Carnage: It just makes me remember why I’m doing this in the first place. I tell myself, “Terrell, you cannot forget to have fun.” But I can’t do it for fun if it’s not paying my bills, either. I’m just blunt now. If you wouldn’t ask Brother Ali to do your show for $100, don’t ask me. ‘Cause if you called Brother Ali to ask about me, he’d say, “Terrell is dope. Pay him!”

Q: How do you handle hecklers when you’re onstage or fans who come onto you after a show?

Carnage: Sometimes they’re fun to deal with. Sometimes they throw you off. I don’t ever go into a show expecting or demanding that people like it, but I will be respected. You’re not going to come up here and tell me that everything I did needs to be re-worked, ‘cause I don’t come to Wendy’s and tell you how to put the pickles on the burger. This is what I do. It’s like, “So how long have you been rapping?”

Desdamona: To answer the second part of your question, I’ve learned over the years from other people that I’m scary. [Laughs]

Carnage: No, no. I’m scary. You’re intimidating.

Desdamona: But they’ll come talk to you and not to me!

Carnage: And they’ll say, “You look like you’d eat my kids with gravy!”

Desdamona: There’s some kind of fear factor with me. I’m not a super out-going person, which I’m sure it’s hard for people to understand as a performer. But I’m pretty introverted. I don’t like small talk, and I also have a hard time hearing in loud spaces. Those environments are not really conducive to me having a good conversation with somebody else. The times I run into issues with being hit on is when people are saying they want to work with me and they really want something else. It can be really frustrating as a female artist because you’re like, “Is there anybody who values what I do creatively? As opposed to how I look or how I’m supposed to look?” As a female, if you get up onstage with a male, there’s almost an automatic assumption that you’re in a romantic relationship with him.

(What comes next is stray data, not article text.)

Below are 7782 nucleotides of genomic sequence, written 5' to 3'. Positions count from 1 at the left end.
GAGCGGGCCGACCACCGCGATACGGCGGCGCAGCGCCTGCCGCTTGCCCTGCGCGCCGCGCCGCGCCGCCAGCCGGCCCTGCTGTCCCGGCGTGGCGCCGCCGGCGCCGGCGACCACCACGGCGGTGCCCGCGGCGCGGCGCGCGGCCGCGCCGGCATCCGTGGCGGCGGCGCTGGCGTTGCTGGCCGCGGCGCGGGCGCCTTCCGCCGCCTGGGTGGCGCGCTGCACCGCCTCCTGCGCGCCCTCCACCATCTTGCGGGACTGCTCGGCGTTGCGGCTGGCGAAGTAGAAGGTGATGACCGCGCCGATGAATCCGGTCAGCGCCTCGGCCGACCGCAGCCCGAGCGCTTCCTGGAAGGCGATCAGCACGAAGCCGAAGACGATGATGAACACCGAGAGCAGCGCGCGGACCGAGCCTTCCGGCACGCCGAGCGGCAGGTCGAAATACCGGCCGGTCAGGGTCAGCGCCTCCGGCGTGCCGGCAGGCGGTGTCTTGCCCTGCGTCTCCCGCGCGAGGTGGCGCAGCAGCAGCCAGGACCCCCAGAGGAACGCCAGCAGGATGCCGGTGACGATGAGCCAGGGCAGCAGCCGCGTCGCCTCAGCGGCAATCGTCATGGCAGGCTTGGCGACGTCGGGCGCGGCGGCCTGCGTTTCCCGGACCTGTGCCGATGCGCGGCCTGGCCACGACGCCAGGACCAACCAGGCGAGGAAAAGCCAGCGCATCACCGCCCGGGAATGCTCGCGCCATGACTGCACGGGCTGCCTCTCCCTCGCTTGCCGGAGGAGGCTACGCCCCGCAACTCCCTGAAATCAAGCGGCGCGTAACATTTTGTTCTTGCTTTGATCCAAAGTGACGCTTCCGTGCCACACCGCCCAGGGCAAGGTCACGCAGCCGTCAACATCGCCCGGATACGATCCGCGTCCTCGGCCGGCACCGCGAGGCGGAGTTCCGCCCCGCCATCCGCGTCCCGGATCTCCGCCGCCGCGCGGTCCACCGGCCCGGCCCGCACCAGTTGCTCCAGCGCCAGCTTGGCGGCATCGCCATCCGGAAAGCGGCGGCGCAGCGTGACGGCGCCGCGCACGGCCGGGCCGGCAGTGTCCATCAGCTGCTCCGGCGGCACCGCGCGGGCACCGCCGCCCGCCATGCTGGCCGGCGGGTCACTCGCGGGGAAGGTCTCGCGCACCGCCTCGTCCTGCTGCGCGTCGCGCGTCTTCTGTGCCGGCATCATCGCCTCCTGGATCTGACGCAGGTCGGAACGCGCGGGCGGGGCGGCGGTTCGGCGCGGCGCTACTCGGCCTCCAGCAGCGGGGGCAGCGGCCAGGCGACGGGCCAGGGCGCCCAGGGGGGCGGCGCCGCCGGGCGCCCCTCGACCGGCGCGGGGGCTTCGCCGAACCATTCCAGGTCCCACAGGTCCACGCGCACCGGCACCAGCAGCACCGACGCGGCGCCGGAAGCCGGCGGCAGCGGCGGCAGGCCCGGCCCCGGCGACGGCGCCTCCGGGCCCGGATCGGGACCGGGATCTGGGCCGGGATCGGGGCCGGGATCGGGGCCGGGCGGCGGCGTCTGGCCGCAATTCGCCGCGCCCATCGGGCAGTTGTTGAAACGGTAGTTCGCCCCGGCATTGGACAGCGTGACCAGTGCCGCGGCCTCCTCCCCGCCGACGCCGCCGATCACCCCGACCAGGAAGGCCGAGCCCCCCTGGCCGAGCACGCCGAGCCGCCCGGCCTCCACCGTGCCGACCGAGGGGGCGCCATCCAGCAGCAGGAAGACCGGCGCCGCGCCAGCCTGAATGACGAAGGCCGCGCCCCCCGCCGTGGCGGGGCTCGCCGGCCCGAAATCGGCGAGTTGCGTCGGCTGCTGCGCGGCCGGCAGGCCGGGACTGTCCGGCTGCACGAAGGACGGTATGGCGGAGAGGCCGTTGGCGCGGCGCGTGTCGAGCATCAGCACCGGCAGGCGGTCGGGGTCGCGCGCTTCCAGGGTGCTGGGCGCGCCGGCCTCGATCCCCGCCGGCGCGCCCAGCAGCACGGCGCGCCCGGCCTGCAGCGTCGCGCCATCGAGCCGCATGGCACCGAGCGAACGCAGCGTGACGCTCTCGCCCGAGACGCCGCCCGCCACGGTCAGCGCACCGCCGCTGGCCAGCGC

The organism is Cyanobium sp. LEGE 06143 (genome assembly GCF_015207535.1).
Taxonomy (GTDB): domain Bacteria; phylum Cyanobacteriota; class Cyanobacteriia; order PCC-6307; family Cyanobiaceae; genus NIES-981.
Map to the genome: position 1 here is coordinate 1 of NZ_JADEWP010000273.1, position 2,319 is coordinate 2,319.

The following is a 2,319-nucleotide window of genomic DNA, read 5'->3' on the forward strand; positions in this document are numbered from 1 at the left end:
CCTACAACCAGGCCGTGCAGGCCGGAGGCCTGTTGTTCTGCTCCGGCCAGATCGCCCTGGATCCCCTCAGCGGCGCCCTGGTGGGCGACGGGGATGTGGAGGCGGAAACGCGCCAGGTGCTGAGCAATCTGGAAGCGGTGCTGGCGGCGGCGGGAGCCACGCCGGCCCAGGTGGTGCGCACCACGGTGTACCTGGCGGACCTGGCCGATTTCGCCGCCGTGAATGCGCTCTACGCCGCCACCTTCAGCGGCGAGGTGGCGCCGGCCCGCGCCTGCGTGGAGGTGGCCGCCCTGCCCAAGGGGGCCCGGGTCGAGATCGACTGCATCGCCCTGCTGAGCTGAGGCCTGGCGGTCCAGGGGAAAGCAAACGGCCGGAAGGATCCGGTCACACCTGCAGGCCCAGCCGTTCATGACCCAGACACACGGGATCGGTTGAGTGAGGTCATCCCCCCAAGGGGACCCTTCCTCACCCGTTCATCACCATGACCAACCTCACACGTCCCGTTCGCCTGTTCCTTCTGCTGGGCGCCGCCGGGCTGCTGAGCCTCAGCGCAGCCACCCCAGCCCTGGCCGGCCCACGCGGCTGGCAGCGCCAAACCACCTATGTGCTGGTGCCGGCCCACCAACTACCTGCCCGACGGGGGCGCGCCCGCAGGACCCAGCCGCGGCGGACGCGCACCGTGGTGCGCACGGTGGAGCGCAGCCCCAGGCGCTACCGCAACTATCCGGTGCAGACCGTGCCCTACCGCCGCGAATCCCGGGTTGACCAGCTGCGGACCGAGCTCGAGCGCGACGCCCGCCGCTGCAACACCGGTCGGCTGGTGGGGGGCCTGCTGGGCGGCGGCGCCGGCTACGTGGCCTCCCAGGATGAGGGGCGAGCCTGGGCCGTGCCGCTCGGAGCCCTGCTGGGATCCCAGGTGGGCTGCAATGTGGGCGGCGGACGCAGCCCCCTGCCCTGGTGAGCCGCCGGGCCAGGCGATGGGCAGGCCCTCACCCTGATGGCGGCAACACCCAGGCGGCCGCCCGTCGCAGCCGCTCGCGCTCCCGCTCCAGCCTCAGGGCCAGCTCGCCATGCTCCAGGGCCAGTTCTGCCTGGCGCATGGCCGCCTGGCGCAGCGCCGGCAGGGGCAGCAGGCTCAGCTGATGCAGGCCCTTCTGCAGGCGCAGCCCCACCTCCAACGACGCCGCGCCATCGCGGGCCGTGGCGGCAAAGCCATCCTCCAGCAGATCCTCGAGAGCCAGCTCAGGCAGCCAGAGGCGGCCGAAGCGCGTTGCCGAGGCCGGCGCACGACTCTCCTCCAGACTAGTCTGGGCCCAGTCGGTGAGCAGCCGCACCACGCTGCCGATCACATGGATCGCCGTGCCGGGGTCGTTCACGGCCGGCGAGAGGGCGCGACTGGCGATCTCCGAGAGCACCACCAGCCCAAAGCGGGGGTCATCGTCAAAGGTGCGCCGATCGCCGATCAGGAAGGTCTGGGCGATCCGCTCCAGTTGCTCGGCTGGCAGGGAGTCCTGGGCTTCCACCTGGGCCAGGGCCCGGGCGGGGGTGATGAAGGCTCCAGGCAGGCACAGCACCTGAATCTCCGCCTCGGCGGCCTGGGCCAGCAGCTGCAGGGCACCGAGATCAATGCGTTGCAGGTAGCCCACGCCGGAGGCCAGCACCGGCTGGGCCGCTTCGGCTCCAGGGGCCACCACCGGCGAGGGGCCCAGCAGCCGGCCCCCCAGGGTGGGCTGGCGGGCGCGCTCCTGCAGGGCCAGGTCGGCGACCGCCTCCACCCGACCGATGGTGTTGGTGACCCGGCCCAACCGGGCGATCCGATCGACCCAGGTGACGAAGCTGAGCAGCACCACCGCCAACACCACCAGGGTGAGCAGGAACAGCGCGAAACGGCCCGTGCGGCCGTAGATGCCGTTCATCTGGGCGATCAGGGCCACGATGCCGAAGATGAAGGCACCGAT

Carnage: Oh, God.

Desdamona: It pisses me off. Why is it that I can’t be up here just because I’m an artist? I got here because I walked my ass over here and did the work. It’s insane that that’s still the way that we think.

Carnage: Friends of mine are like, “Yo, so…did you smash?” And I’m like, “We smashed onstage!”

Desdamona: If the answer is “no,” then they question his manhood. It’s so fucked up.

Carnage: And then there’s the girls. There are some girls that come up and are all up in your face. If you’re dating somebody at the time—

Desdamona: Problems!

Carnage: Then you hear about it in the car. And I’m just like, “I’m just doing my job! I didn’t bring her home with us!” Finding a happy medium with how to interact with fans is something that I’ve learned to do in the past couple of years.

Q: I feel like you’re both very compassionate people and aware of what kind of social change needs to happen in the community. If you were going to do a PSA for something, what would it be?

Carnage: Embrace everybody for what they can bring to the table. Give someone you don’t know the same consideration you would give someone you grew up with.

Desdamona: I can’t think of just one. There are so many. I feel like some of my Facebook posts are PSAs. I get so many comments on the things I bring up on Facebook. It’s amazing! I’m a connector. I’ve realized how much power I can wield.

Carnage: Influencing people is part of the fuel that keeps me going. 

Originally published on in July 2013.

Friday, July 19, 2013

Erica Rivera Interviews Daughn Gibson

Q&A: Daughn Gibson